A first-century Stoic, Epictetus argued that we will always be happy if we learn to desire that things should be exactly as they are. His Enchiridion distills his teachings to illuminate a way to a tranquil life.
This title can only be ordered as part of Wheelers ePlatform - a library lending platform for schools and public libraries.
Log in with an ePlatform enabled account.
This title is firm sale. Please select carefully as returns are not accepted.
... view full title details below.
Full details for this title
||History of Ideas & Popular Philosophy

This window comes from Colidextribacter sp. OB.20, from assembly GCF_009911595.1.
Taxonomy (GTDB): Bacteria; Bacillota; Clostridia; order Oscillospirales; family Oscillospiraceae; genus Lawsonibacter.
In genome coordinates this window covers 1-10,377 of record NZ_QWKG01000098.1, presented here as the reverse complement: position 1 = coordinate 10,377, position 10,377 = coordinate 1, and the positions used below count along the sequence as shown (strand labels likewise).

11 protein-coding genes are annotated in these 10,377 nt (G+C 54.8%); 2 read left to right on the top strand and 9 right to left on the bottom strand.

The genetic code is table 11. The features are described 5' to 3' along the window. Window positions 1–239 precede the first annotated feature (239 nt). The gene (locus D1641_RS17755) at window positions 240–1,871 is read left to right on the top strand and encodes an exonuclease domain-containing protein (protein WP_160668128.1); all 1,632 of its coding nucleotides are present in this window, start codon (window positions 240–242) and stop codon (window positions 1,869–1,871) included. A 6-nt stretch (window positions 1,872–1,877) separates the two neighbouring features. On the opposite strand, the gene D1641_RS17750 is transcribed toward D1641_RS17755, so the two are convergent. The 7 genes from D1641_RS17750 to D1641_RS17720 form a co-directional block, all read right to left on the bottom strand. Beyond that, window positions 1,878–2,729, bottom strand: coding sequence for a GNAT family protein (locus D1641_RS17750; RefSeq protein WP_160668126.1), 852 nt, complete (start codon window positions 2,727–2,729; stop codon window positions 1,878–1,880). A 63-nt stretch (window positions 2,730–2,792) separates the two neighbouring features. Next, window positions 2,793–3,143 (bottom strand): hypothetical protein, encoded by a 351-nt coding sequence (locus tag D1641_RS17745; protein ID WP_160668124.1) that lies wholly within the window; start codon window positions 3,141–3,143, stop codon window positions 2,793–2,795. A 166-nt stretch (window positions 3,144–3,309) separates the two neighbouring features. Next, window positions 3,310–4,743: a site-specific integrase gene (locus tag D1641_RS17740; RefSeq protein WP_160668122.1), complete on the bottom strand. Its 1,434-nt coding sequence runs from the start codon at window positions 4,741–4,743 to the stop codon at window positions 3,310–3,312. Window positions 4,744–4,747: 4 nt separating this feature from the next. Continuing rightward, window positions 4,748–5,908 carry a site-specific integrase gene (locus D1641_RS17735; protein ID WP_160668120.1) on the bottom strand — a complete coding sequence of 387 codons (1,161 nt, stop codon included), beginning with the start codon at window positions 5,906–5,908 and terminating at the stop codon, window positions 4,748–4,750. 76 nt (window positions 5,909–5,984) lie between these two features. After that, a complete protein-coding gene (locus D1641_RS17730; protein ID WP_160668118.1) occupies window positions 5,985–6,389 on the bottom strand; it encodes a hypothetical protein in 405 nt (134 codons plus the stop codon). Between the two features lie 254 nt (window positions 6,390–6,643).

Description of this Electronic Book
Although he was born into slavery and endured a permanent physical disability, Epictetus (ca. 50-ca. 130 AD) maintained that all people are free to control their lives and to live in harmony with nature. We will always be happy, he argued, if we learn to desire that things should be exactly as they are. After attaining his freedom, Epictetus spent his entire career teaching philosophy and advising a daily regimen of self-examination. His pupil Arrianus later collected and published the master's lecture notes; the Enchiridion, or Manual, is a distillation of Epictetus' teachings and an instructional manual for a tranquil life. Full of practical advice, this work offers guidelines for those seeking contentment as well as for those who have already made some progress in that direction. Translated by George Long.
Awards, Reviews & Star Ratings
There are no reviews for this title.
There is no author biography for this title.